spirituality

Enlightenment is not some special state of mind

The state you are in when you have 'right posture' is itself Enlightenment. 

These are the words of Suzuki Roshi, the foremost interpreter of Zen for the West, speaking to a group of close students some 25 years ago..

Clearly Suzuki Roshi is not referring to some mechanically correct body position when he speaks of 'posture'. He is actually professing to his students his profound confidence in the unity of mind and body. His message is, that though they may not appear identical on every level, mind and body are intimately and inextricably interwoven and interdependent aspects of the unified whole.

We find ourselves however in a culture and historical era where 'mind' has come to be regarded as separate from and senior to 'body', and although the mind is quite fascinated by such concepts as mind\body unity it is rarely willing to surrender its superior position. 

Historically we have some of the great minds of our civilization to thank for this predicament. St. Augustine, embellishing Plato's ideas of eight centuries earlier, argued eloquently for a dogma of salvation through transcendence of the 'profane' body.

Christian theology prior to this was basically holistic (holy) and the Old Testament is abundant with lines like; "they stiffened their necks so they would not hear the words of the Lord" ( Jeremiah 17:23) suggesting an understanding of 'bodymind' unity. The philosophical surgery excising mind from body was completed in the seventeenth century by Rene Descartes. His proclamation, "I think, therefore I am", made a telling epitaph on the tombstone of wholebeing.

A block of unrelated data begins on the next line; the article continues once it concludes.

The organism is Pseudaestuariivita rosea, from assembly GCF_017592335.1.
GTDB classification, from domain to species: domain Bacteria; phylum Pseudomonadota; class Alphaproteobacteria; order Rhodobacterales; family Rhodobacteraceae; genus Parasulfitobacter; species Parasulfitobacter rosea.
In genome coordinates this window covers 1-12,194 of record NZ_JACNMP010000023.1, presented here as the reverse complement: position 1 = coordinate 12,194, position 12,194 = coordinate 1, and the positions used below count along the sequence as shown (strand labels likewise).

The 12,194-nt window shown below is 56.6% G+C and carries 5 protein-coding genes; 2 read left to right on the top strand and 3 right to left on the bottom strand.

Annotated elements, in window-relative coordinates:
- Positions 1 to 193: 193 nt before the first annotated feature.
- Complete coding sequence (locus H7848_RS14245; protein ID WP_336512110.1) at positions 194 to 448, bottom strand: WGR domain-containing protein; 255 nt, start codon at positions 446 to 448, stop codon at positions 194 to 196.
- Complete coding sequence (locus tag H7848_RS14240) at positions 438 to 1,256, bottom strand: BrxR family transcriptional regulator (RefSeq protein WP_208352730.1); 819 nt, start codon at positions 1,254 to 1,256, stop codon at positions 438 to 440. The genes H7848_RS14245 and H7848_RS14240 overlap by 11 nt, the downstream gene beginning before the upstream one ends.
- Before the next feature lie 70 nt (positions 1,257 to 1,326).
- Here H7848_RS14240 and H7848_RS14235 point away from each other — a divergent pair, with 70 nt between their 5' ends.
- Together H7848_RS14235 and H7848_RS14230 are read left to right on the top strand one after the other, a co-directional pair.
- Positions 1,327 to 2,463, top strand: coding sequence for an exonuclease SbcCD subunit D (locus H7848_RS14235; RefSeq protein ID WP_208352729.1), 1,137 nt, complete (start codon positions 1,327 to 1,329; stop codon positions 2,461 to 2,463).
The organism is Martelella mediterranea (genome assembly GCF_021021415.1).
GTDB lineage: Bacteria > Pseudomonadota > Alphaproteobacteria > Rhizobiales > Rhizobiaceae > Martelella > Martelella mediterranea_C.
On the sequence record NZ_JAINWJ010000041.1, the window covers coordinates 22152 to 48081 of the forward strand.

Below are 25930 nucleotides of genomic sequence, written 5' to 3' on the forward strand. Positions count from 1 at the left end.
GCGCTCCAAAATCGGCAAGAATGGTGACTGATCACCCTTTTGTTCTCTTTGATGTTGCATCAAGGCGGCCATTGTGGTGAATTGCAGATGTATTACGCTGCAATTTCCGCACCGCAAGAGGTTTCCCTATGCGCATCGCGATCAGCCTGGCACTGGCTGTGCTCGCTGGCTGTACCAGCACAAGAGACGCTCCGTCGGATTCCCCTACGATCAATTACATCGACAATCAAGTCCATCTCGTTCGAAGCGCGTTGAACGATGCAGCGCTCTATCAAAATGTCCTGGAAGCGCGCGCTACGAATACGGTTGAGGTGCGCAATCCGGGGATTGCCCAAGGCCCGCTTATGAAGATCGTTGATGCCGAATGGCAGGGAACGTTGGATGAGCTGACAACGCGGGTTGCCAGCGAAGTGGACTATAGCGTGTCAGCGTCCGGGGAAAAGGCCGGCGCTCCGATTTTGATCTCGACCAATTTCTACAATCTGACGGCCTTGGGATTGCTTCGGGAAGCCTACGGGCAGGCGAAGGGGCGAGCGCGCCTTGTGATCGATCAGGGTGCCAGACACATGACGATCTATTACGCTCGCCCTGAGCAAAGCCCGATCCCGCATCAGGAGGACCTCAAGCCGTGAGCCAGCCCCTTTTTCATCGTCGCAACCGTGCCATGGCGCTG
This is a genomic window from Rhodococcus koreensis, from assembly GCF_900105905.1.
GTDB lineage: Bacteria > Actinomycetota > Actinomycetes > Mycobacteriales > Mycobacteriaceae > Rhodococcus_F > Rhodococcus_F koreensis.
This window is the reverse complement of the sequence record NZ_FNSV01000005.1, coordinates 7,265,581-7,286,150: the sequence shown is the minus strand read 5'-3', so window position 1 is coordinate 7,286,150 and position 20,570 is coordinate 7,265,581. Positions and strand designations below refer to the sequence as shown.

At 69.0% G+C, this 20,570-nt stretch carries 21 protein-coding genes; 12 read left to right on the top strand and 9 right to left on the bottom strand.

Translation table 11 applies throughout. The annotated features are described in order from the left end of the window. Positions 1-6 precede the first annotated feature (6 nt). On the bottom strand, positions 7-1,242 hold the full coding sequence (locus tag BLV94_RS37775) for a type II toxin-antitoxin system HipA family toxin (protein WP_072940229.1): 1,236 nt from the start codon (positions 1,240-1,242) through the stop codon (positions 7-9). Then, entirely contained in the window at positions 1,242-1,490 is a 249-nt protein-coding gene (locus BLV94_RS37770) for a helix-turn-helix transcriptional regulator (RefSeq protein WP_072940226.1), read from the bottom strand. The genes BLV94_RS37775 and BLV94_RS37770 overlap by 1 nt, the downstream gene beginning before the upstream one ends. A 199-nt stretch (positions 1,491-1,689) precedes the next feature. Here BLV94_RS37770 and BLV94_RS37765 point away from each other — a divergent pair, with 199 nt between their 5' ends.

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The Alexander Technique as a Foundation for Spiritual Practice

spirituality

Enlightenment is not some special state of mind

The state you are in when you have 'right posture' is itself Enlightenment. 

These are the words of Suzuki Roshi, the foremost interpreter of Zen for the West, speaking to a group of close students some 25 years ago..

Clearly Suzuki Roshi is not referring to some mechanically correct body position when he speaks of 'posture'. He is actually professing to his students his profound confidence in the unity of mind and body. His message is, that though they may not appear identical on every level, mind and body are intimately and inextricably interwoven and interdependent aspects of the unified whole.

We find ourselves however in a culture and historical era where 'mind' has come to be regarded as separate from and senior to 'body', and although the mind is quite fascinated by such concepts as mind\body unity it is rarely willing to surrender its superior position. 

Historically we have some of the great minds of our civilization to thank for this predicament. St. Augustine, embellishing Plato's ideas of eight centuries earlier, argued eloquently for a dogma of salvation through transcendence of the 'profane' body.

Christian theology prior to this was basically holistic (holy) and the Old Testament is abundant with lines like; "they stiffened their necks so they would not hear the words of the Lord" ( Jeremiah 17:23) suggesting an understanding of 'bodymind' unity. The philosophical surgery excising mind from body was completed in the seventeenth century by Rene Descartes. His proclamation, "I think, therefore I am", made a telling epitaph on the tombstone of wholebeing.  

(Page 1 of 4)
Last modified on Sunday, 06 May 2012 05:10
Brian Tracey

Brian Tracey

Brian Tracey lives in Byron Bay, Australia, where he practises dentistry and teaches Alexander Technique. He is also a grandfather and a surfer